“Won’t help. Could you get it from one of the crews in the yard? I’ll give you desserts for two months.”
His look shifted to sad. “Whatever you’re figuring on is a bad idea. For both of us.”
“Maybe, but I need it bad.”
He considered for the better part of a minute, then shrugged. “Okay. But three months’ worth of desserts.”
Two days later a member of the Diablo crew got hit from behind and almost totaled. The Diablos were ready to go to war, but the injured con hadn’t seen who’d hit him. A day after that Niles handed me a wide bladed wood chisel, its steel tongue sharpened, butt end wrapped in tape. “You go down for this on your own.”
“I know. Will there be any blow back to you from the Diablos?”
“Don’t think so. And the Hermanos figure they owe me a favor.”
That day I volunteered for extra duty cleaning the dining hall after meals. I told the guards I was saving the dollar an hour I made toward family presents. Except I didn’t have family anymore.
I put in two weeks there, and every night the shrill screech administered enough pain to remind me of my obligation. My solution, like most good plans, was simple. The worst, and last, chore in the dining hall was wet mopping the floor. As the new guy that was my job. The other two guys would go back to their cells, leaving me alone to finish up, which is what I needed. Once I’d cleaned up the dropped food, spilled drinks and tracked in dirt, I had about ten minutes before the guard checked on me. Over the next week, using a meat tenderizer to hit the chisel, I was able to cut through the armor wrapping and insulation of two adjacent power lines right at floor level, where hopefully it wouldn’t be noticed. That next evening, once the clean up crew had left, I wedged a twenty-pound block of ice between the cables on the floor. Then I called the guard. “I’m going to puke, something I ate. Can I go back to my cell? I’ll finish up in the morning.”
The guard rapped his baton on a table, but waved okay. I was ten minutes back in my cell when the power went out. Niles and I cursed in chorus and lay in the dark for four hours before the power came back up.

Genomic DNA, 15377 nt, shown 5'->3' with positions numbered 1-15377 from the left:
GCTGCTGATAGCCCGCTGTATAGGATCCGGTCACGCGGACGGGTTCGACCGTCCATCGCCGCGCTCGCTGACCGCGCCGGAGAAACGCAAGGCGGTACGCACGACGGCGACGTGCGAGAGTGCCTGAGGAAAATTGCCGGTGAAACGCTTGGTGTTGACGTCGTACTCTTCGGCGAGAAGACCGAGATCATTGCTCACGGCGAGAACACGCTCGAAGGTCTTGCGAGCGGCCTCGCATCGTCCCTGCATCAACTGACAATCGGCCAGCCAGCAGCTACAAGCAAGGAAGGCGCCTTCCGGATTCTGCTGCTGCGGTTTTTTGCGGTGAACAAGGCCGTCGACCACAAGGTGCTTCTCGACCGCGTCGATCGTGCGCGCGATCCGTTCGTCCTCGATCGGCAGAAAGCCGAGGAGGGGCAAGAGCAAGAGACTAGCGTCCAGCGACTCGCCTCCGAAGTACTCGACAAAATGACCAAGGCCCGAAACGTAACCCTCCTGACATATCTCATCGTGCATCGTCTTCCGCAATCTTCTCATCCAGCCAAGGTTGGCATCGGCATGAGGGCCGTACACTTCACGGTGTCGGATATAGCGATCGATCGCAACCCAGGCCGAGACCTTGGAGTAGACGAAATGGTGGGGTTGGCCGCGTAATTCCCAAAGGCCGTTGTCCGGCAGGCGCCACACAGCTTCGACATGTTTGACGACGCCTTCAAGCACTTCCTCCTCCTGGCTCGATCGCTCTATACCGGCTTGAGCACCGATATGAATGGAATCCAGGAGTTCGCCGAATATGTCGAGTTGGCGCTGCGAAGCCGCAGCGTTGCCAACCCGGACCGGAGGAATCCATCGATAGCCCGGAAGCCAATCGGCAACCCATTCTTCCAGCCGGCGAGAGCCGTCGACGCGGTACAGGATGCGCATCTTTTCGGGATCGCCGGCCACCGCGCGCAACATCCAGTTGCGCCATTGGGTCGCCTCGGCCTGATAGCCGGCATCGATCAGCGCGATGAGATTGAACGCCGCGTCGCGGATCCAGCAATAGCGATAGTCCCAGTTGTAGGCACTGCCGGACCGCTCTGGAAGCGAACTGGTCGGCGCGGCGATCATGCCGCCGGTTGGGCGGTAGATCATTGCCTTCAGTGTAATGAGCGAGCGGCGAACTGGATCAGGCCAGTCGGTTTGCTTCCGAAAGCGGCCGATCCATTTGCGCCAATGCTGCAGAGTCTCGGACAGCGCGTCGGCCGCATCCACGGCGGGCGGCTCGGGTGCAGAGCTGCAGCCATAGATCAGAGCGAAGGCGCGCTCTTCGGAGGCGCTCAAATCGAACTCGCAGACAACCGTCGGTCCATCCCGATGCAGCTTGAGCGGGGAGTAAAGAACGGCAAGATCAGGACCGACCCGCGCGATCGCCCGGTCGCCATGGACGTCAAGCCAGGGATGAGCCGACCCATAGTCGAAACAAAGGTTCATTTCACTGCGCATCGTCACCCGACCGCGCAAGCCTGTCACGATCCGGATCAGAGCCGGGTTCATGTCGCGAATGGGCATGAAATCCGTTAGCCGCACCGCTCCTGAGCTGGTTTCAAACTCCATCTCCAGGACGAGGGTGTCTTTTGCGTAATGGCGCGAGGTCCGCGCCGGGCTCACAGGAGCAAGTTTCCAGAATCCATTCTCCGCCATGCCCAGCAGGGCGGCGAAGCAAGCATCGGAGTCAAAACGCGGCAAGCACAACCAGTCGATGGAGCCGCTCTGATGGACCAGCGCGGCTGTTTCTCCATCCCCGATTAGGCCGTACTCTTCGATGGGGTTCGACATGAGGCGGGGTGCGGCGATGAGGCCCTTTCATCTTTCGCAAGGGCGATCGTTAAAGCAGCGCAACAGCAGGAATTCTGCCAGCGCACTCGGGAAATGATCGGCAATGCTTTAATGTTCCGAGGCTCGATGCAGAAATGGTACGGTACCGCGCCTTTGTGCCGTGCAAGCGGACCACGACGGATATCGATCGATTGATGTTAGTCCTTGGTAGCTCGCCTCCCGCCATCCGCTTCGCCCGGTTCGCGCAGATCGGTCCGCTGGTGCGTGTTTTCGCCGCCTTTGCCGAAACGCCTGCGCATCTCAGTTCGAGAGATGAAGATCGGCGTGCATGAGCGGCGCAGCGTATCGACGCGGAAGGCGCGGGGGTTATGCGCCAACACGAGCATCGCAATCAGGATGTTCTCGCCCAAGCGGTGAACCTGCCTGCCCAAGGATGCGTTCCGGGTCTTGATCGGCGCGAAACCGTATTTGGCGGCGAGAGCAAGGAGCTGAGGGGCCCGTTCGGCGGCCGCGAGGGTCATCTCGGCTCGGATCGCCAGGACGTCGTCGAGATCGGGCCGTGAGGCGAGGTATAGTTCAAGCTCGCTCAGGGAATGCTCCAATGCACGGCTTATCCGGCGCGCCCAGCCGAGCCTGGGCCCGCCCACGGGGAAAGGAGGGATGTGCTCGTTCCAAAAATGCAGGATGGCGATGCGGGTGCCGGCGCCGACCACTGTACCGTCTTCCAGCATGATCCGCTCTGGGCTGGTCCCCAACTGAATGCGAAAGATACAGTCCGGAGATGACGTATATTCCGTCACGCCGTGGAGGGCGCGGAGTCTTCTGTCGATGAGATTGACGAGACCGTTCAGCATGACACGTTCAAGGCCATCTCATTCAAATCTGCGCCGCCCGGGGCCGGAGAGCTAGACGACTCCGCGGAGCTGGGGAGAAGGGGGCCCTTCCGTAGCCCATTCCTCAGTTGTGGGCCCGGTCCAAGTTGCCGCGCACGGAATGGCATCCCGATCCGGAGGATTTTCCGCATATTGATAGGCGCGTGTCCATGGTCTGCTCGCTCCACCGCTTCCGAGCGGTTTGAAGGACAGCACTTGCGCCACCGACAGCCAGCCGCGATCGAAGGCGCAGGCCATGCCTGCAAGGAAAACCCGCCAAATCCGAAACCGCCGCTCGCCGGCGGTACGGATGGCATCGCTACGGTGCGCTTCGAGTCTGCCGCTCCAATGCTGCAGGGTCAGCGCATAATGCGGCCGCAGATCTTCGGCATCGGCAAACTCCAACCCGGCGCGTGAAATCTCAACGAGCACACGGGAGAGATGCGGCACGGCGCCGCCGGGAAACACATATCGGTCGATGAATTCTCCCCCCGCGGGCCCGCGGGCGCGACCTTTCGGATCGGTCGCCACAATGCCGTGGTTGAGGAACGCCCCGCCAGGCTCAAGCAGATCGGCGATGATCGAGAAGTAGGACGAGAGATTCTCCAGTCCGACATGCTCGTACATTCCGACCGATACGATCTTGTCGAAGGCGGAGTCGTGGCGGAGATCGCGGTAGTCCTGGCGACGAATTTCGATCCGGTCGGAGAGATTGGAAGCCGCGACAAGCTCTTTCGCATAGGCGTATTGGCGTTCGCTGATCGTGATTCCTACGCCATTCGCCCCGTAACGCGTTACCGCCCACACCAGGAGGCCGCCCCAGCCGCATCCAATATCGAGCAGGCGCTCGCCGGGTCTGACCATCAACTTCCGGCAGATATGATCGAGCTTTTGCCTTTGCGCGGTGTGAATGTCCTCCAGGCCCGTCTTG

That next morning the cell doors didn’t unlock, and the prisoner count was conducted with us facing the bars. There was no breakfast. The warden come onto the PA system around 9am.
“There will be an immediate cell search. No one is permitted to leave their cells until the searches are completed.”
They got to us around 2pm, after we’d missed lunch as well. They found my paper knife without breathing hard, but the chisel had gone down a sewer drain the night before. Meanwhile a rumor spread from cell to cell. A guy had been found in solitary dead. He’d torn out his hair and run into the wall so hard he’d busted his skull. I asked a guard about it.
“It was crazy George. Had an expression on his dead face like he’d just shot his momma.”
As the last guy to leave the hall before the power outage I was given special attention. After I took a warmup beating from the guards’ batons the warden had them prop me up.
“All right, asshole, why cut the power?”
My lips and jaw were so swollen that I mumbled. “Din do it.”
I got hit a few more times, then-
“We found your knife.”
“Wount cut string. Was in my cell puking. Locked up.”
“You dumped water on those power lines.”
“Huw. Never even mopped.”
I got a few more whacks before they got tired and locked me up in a solitary cell next to the one the dead guy had been in. And neglected to feed me for another half-day.
That first night, after my lips had deflated, I put my mouth against the wet wall.
“I did what you wanted.”
The hissing was shriller. “Acceptable. To talk of this is to die.”
“No one would believe me. I’ll stay silent. But, in a prison full of hard cases, why me?”
“You already murderer. Already close to us.”
“It was an accident.”
“We know you lie, murderer.”
“So now you leave me alone?”
The hiss-chitter sounded almost like a laugh.
“Before you join us you will serve us.”
I pulled back from the wall. “But I’m not—whatever you are. I’m a man. A man you tortured.”
The next words were clearer, more resonant, as if a filter had dropped away. “As were we all. You are one with a great, terrible horde, for we are legion.”
Ed Ahern resumed writing after forty odd years in foreign intelligence and international sales. He’s had almost four hundred stories and poems published so far, and six books. Ed works the other side of writing at Bewildering Stories, where he sits on the review board and manages a posse of nine review editors. He’s also lead editor at The Scribes Micro Fiction magazine.